I diagrammed the reporting structure spelled out in the proposal and ran many scenarios to test them to see what ways abuses of power could happen. I discovered many. I talked about it, but I was not taken seriously. For my part, I had enough experience with Mark Driscoll to identify his mode of operating. The proposed bylaws would implement an organization that gave Mark near absolute reign.

None of the other elders appeared to have understood Mark’s feet of clay, except Paul Petry and me. To me a major power grab was happening, which stripped away the last vestige of accountability and real balance of authority to restrain Mark Driscoll from self-destruction and the church with him. In my estimation, this was not healthy for Mark, or anyone else associated with Mark. The emerging dilution of brilliance Mark spoke of possessing, he had actually come to believing. Mark was sliding ever more, headlong into foundational character erosion. His existing belief in his entitlement, grandiosity, exploitiveness, demeaning nature and rageful vengeance, were already present and needed consistent restraining by those around him.

Mark would talk about “accountability,” but that was to geographically distant people like John Piper, C.J. Mahaney, or Paul Tripp. To me that was less than credible, and not at all Biblical, since distance insulated Mark from being experienced in everyday life by those he would be accountable to. Mark again would have control of framing the message and blame shift without those distant knowing what was going on. Those close in proximity were marginalized. Those who saw and knew would have no voice. They would have no authority. They were under threat. They came to know they could be fired, for any reason or no reason at all, with no venue of appeal or redress. They would no longer be Biblical peers (elders), but were employees, hirelings. All power would be possessed in as few as three men and ultimately in Mark Driscoll alone.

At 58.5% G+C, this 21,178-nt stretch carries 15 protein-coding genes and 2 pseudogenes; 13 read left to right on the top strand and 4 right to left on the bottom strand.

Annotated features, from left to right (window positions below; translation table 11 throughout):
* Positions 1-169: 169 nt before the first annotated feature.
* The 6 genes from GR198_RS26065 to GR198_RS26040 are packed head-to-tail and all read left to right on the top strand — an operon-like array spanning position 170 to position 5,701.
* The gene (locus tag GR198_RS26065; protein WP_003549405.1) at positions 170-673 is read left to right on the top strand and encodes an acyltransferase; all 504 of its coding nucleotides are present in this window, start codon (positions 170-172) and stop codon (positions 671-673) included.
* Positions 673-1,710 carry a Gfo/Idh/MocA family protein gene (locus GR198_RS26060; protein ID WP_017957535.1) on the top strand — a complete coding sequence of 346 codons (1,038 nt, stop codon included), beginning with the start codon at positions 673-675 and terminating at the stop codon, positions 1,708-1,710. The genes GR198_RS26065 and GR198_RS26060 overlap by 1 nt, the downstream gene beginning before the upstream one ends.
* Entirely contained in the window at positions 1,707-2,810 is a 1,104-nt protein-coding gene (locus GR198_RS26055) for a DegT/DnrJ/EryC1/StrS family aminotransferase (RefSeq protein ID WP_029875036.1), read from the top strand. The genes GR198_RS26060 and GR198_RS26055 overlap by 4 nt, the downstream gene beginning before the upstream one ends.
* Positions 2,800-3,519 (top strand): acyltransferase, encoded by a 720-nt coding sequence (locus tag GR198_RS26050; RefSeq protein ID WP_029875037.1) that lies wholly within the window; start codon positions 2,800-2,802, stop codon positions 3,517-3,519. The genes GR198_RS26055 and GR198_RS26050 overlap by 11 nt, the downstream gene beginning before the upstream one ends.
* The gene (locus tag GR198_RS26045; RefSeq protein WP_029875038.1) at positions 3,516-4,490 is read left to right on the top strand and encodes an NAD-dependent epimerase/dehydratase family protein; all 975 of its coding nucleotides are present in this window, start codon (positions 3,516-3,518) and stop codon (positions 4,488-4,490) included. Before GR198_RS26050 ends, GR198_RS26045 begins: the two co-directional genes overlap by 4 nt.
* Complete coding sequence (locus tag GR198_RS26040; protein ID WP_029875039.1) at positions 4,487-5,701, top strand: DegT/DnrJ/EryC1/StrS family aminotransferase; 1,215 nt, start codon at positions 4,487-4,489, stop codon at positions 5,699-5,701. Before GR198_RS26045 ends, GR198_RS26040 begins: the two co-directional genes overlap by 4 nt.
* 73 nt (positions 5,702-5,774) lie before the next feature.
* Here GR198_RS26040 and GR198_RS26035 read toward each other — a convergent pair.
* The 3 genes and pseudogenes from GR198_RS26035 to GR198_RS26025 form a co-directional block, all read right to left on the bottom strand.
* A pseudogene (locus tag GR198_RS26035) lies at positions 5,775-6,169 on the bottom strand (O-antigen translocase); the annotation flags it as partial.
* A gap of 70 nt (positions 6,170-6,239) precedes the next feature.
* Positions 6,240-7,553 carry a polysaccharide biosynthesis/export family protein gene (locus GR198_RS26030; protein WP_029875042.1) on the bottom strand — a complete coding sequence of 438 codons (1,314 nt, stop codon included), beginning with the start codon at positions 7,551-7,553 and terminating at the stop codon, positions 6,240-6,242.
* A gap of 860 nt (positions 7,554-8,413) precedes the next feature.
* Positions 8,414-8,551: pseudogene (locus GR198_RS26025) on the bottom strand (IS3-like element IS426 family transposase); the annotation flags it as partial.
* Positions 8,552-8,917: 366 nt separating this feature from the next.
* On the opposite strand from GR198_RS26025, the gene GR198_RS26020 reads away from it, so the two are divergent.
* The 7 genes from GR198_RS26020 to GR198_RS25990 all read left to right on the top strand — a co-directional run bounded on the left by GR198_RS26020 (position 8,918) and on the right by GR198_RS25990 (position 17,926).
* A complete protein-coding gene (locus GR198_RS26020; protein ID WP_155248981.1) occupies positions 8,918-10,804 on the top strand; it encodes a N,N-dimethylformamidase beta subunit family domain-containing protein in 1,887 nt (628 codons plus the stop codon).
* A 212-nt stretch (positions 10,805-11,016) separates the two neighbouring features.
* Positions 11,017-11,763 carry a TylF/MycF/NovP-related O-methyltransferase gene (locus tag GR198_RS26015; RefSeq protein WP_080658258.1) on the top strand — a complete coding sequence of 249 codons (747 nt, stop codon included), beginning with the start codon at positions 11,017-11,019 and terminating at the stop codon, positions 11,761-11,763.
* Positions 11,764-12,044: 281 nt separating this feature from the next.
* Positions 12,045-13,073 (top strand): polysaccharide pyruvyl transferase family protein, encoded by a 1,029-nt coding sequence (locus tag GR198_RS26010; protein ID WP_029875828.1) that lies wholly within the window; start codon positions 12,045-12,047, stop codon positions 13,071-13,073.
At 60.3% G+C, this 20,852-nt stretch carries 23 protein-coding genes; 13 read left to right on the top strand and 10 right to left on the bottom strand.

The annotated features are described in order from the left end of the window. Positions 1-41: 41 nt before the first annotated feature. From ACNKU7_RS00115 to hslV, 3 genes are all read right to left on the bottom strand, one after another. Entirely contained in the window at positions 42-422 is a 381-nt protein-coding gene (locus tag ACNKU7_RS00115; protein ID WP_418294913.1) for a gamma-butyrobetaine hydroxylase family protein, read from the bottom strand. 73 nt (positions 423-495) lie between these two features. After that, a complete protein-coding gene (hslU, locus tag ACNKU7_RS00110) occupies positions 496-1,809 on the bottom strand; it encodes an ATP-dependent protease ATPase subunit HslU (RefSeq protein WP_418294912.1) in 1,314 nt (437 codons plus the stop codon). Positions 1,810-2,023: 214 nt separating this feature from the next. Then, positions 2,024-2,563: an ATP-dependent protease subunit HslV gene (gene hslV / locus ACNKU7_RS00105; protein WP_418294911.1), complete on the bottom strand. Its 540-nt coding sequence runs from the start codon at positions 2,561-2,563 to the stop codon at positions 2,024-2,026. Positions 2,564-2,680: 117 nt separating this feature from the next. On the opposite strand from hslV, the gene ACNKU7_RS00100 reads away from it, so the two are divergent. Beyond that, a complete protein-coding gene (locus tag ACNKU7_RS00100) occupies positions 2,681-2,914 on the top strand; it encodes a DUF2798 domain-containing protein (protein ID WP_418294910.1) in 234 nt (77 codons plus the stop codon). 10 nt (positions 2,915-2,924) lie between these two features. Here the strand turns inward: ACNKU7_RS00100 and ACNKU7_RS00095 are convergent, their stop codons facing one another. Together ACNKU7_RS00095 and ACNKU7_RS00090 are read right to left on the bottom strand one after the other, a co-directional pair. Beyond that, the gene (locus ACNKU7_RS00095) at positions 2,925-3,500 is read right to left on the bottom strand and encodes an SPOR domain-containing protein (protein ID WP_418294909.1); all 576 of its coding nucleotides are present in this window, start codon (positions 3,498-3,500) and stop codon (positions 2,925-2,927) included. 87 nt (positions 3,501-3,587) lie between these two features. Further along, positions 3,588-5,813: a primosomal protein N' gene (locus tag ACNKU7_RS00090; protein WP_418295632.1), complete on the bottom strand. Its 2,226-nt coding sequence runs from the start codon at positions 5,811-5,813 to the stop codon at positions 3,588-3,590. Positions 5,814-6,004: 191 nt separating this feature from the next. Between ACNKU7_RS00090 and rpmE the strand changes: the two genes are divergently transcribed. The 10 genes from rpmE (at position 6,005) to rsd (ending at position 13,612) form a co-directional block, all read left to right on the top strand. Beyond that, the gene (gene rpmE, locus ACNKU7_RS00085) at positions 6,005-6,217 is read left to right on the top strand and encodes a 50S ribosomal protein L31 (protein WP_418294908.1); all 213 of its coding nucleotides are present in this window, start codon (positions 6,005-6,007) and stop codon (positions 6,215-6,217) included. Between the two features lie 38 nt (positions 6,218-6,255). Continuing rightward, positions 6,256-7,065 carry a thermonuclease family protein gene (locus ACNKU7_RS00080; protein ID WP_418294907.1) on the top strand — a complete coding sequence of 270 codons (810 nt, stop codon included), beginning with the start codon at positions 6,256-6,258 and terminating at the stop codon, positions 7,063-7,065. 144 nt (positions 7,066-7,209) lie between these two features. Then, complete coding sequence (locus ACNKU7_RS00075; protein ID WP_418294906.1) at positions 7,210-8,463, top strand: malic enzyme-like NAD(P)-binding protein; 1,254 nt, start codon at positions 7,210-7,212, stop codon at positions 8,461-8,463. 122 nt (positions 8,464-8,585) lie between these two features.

Now it is clear, finally, my voice can be heard. If I had released the following source documents seven years ago, I would be dismissed as a “bitter” former employee out for revenge. I have held on to these documents hoping those left behind in Mars Hill leadership left would wake up and confront Mark Driscoll and correct the misstep of agreeing with the reorganization without accountability or balance. I also hoped those at the Acts 29 Network would pressure Mark to restore authority balance. I hoped other alliances would do the same. None have, with the recent exception of Acts 29 which recently ousted him from their association. I despaired of those associations as they did not handle I Corinthians 6 well. In their hands it would not work – not because St. Paul was wrong, but because the evangelical church leadership too often operates unbiblically when it comes to inter-church discipline.

I have had to change my assessment, since the Acts 29 announcement of not only their removal of Mark Driscoll and Mars Hill Church from the network, but also their direct instruction to Mark that he seek professional (my word not theirs) help and surrender the microphone to someone else. This is an important move for the members of Mars Hill Church to recognize and insist on. To not take this seriously, exposes the likely reality that they are more enamored with their ears being tickled than really taking seriously the instructions regarding lying, abuse, intimidation, dereliction of fiduciary duty, hostility and slander directed toward fellow believers, freedom of people to associate and give via the dictates of their conscience, etc.

For everyone’s sake, Mark Driscoll needs to step away forever being in the post he now occupies. I say this because what ails Mark is very much like being addicted to opium or alcohol. Mark does not know how to handle communications honestly, simply because he cannot be honest with himself. Shame is too much for him to experience without employing minimization and denial. He cannot be in a position of power, since for him, it is an elixir to fuel his fantasies of grandiosity. He cannot be in a position which places him in authority, since his firm stance on entitlement will emerge again. In such an environment, everyone in his surroundings will be beneath him.

Having stated the above as background, I am releasing these documents to give historic context to patterns of abuse of power wrought by Mark Driscoll and those closely associated with him. You can examine them and see the workings of these moments in time. What happens on stage in the public setting is entirely different from the intrigue behind the curtain. Hopefully, for the reader, these documents will open up the curtain a bit. It is, of course, from my perspective and dated. It also reveals as much of my shortcomings as anyone else’s. I stand with all the others, soiled, and culpable for not firmly hedging Mark in for his good and the good of all. I stand with the others as one timid, and putting financial wellbeing over confronting Mark on many occasions in elder meetings with witnesses.